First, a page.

Agriculture on display at Farm Days in Fuji Park
April 20, 2013
Alexa Coleman, a 7-year-old home-schooler, brought her Nigerian dwarf goats Bartholomew and Gertrude to the annual Capital City Farm Days on Friday.
"I like to show people about new animals," she said. "I love to show them all about what animals like to eat. It's very fun to help kids learn."
Alexa was one of about 30 presenters at the two-day exhibit sponsored by the University of Nevada Cooperative Extension at Fuji Park, where about 2,000 local children learned about agriculture in Nevada. Informational booths covered topics including composting, organic farming, water, noxious weeds, bees, rangeland and wildlife. Presenters also demonstrated traditional crafts such as spinning and weaving.
Along with the booths inside the exhibit hall, tractors were on display outside, as well as a variety of ranch and farm animals brought by 4-H and FFA members.
"We've seen cows; we saw two pigs. My favorite was the baby cow because it was so soft," said Addison Hopkins, 6. "And we learned there is a little, miniature ecosystem inside the fish's tank."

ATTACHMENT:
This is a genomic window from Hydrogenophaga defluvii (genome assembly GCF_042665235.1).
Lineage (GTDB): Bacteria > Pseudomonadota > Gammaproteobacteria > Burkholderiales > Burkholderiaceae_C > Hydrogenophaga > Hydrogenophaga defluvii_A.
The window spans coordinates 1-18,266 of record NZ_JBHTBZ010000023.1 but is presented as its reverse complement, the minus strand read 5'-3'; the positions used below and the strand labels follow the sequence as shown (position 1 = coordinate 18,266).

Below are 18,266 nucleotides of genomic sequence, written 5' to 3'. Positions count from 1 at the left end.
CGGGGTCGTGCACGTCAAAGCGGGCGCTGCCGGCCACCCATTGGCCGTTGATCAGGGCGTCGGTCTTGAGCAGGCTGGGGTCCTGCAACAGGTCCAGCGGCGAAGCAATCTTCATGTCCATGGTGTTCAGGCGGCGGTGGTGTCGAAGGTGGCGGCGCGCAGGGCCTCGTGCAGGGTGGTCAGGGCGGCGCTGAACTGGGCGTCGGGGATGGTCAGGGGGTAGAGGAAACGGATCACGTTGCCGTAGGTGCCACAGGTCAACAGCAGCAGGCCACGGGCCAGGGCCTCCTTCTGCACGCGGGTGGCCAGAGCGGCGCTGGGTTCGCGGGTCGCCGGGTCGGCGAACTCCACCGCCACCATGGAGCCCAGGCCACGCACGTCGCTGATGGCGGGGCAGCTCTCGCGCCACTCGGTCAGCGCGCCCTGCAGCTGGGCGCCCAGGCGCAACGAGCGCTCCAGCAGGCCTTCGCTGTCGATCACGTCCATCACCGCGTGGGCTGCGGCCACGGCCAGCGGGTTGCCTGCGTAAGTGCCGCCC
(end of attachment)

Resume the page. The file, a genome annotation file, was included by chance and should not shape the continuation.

Bella Soto, 7, liked the rabbit.
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"It was soft and sweet and calm," she explained.
Mireya Martir-Rico, 7, favored the pig.
"Their snout is flat," she said. "They can push things around like the mud to find some food."
Liam Ross, 8, said he enjoyed the watching the demonstration in which dogs herded sheep, but he liked the reptiles better.
"My favorite part is the snakes," he said. "They're real, but they're dead."
Rachel Andersen, 17, has been bringing her 4-H cattle to Farm Days for 10 years. She started with her cow Bessie, and on Friday brought Bessie's daughter Lodi and her calf.
"There are kids who don't even know what a cow is," she said. "It's awesome letting kids meet the animals."
Growing up on a ranch herself, Andersen said it's important to share that with children who have spent their lives in more urban settings.
"People need to know where their food comes from," she said. "That's why I think Farm Days is such a good thing, so kids can get exposed."